Measuring the ROI of diversity initiatives requires diversity professionals and practitioners to understand and utilize the full range of measurement sciences and approaches diversity and inclusion has to offer. If our work is to be seen as credible and providing value to the organization, we must hold ourselves to a high standard, whether or not the C-suite and others are asking for it. It is disheartening to know that although Donald Kirkpatrick’s “Four Levels” of training measurement has been around since the 1950s, and a primary intervention in the diversity and inclusion field is diversity training, only a select few diversity professionals and practitioners consistently use a comprehensive, instructional systems design (ISD) research-based approach to diversity training evaluation. My books, Measuring Diversity Results (1997), How to Calculate Diversity Return on Investment (1999), The Diversity Scorecard (2004), Implementing Diversity Measurement and Management (2004), The Diversity Discipline (2008) and Diversity Training ROI (2010) and others outline numerous approaches to measure the ROI impact of diversity interventions. They are designed to give diversity practitioners business acumen and “how-to” measurement tools, templates, strategies and techniques to demonstrate C-suite level analysis capability.

It is regrettable, yet understandable, that diversity interventions and initiatives are attacked as “having little or no value for the money invested.” Many of the diversity measurement processes used by some practitioners can barely pass a true Level 1: Reaction, Satisfaction and Planned Actions evaluation instrument test. A majority of the instrumentation found qualifies only as a basic “smile” sheet at best. This doesn’t mean that credible, research-based diversity training and initiative evaluation does not take place in our industry, only that many practitioners have not consistently utilized solid, DROI-based measurement sciences to document their impact on the organization as evidenced from the feedback in a wide-array of diversity practitioner surveys conducted over the years.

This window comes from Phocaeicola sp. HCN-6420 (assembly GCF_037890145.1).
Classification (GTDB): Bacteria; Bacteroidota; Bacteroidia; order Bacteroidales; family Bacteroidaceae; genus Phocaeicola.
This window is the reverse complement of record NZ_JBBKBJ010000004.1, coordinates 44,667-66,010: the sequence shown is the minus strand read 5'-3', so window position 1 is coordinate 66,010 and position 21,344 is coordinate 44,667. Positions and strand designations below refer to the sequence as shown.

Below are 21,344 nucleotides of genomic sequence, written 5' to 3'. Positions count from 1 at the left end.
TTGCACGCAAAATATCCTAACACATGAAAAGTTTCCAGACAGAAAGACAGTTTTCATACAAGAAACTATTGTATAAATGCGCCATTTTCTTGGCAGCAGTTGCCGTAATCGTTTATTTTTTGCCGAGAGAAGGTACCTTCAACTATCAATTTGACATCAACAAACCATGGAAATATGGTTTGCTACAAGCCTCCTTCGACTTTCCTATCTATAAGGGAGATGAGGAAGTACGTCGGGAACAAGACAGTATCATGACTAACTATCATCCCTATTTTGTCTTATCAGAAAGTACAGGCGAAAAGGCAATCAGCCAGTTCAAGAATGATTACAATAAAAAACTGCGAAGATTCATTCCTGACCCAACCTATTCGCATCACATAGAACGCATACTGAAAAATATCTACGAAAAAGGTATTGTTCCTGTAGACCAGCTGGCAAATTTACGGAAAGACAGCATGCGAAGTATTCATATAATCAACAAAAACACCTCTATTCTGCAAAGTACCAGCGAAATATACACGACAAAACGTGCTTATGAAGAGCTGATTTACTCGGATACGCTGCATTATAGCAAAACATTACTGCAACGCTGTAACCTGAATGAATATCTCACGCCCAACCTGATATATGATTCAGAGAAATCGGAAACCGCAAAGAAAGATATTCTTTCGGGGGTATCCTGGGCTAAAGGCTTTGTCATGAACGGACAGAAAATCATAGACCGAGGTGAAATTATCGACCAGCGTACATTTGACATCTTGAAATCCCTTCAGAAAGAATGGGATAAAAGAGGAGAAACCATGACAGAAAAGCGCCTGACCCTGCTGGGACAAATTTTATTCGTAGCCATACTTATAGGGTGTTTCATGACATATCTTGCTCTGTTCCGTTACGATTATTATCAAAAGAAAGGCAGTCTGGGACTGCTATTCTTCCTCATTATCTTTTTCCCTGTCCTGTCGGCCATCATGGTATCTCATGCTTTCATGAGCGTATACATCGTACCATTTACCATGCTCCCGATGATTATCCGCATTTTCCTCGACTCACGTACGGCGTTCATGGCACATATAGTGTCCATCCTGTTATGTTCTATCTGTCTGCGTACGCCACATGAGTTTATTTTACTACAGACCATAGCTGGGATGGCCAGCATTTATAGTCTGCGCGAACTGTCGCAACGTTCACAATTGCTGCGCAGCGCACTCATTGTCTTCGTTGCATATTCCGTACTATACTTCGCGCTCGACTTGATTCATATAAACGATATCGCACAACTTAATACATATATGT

The link between people and profits is clear. Utilizing human capital assets is the primary vehicle to drive organizational performance and results. Thus, in a global economy and diverse world, developing a diversity-competent employee base using a learning culture is vital for long-term national and global success. Performance and profits are closely linked and require a comprehensive diversity analytics and measurement strategy to utilize human capital assets effectively. Skill development is one of several activities that must be undertaken to achieve an organization’s strategic business objectives. The only way to determine that skill development and diversity training are having the desired effect is to use formal training evaluation and measurement processes as well as ROI-based cost-benefit analysis methods. The results of these activities can confirm the positive effects of diversity training and development and identify improvements to make it better. Diversity training measurement and evaluation strategies can contribute to maximizing an organization’s overall return on investment (ROI or return on mission (ROM), a crucial skill for anyone sitting in the C-suite.

So, to gain a seat at the table, you need to do more than speak the language of business. You should play to your unique strength – an in-depth understanding of diversity ROI and how it can successfully drive organizational performance. With continued efforts to learn, refine and apply what’s already known about enhancing diversity and inclusion practices with ROI metrics, you can bring a unique and powerful perspective to the top management team that can make a measurable difference in the organization’s performance!